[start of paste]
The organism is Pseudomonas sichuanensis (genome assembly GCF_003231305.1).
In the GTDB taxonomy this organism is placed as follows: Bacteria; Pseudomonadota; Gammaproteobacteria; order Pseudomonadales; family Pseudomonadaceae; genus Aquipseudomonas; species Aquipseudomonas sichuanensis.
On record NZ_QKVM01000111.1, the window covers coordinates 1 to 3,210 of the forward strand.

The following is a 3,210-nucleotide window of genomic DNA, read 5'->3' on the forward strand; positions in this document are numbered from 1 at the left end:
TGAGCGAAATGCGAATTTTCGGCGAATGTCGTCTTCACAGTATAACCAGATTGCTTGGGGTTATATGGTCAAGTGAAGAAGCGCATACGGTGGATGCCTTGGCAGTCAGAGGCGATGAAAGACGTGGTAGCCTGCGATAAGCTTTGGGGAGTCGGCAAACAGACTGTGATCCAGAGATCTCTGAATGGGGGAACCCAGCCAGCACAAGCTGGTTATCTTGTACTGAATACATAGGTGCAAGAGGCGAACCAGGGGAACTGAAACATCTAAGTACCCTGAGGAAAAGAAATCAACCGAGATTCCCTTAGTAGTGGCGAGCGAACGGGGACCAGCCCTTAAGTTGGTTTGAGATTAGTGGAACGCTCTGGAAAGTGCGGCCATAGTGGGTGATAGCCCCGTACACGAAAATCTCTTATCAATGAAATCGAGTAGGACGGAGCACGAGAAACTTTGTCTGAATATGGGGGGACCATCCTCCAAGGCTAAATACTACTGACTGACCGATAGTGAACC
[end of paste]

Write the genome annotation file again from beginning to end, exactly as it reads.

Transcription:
The organism is Pseudomonas sichuanensis (genome assembly GCF_003231305.1).
In the GTDB taxonomy this organism is placed as follows: Bacteria; Pseudomonadota; Gammaproteobacteria; order Pseudomonadales; family Pseudomonadaceae; genus Aquipseudomonas; species Aquipseudomonas sichuanensis.
On record NZ_QKVM01000111.1, the window covers coordinates 1 to 3,210 of the forward strand.

The following is a 3,210-nucleotide window of genomic DNA, read 5'->3' on the forward strand; positions in this document are numbered from 1 at the left end:
TGAGCGAAATGCGAATTTTCGGCGAATGTCGTCTTCACAGTATAACCAGATTGCTTGGGGTTATATGGTCAAGTGAAGAAGCGCATACGGTGGATGCCTTGGCAGTCAGAGGCGATGAAAGACGTGGTAGCCTGCGATAAGCTTTGGGGAGTCGGCAAACAGACTGTGATCCAGAGATCTCTGAATGGGGGAACCCAGCCAGCACAAGCTGGTTATCTTGTACTGAATACATAGGTGCAAGAGGCGAACCAGGGGAACTGAAACATCTAAGTACCCTGAGGAAAAGAAATCAACCGAGATTCCCTTAGTAGTGGCGAGCGAACGGGGACCAGCCCTTAAGTTGGTTTGAGATTAGTGGAACGCTCTGGAAAGTGCGGCCATAGTGGGTGATAGCCCCGTACACGAAAATCTCTTATCAATGAAATCGAGTAGGACGGAGCACGAGAAACTTTGTCTGAATATGGGGGGACCATCCTCCAAGGCTAAATACTACTGACTGACCGATAGTGAACC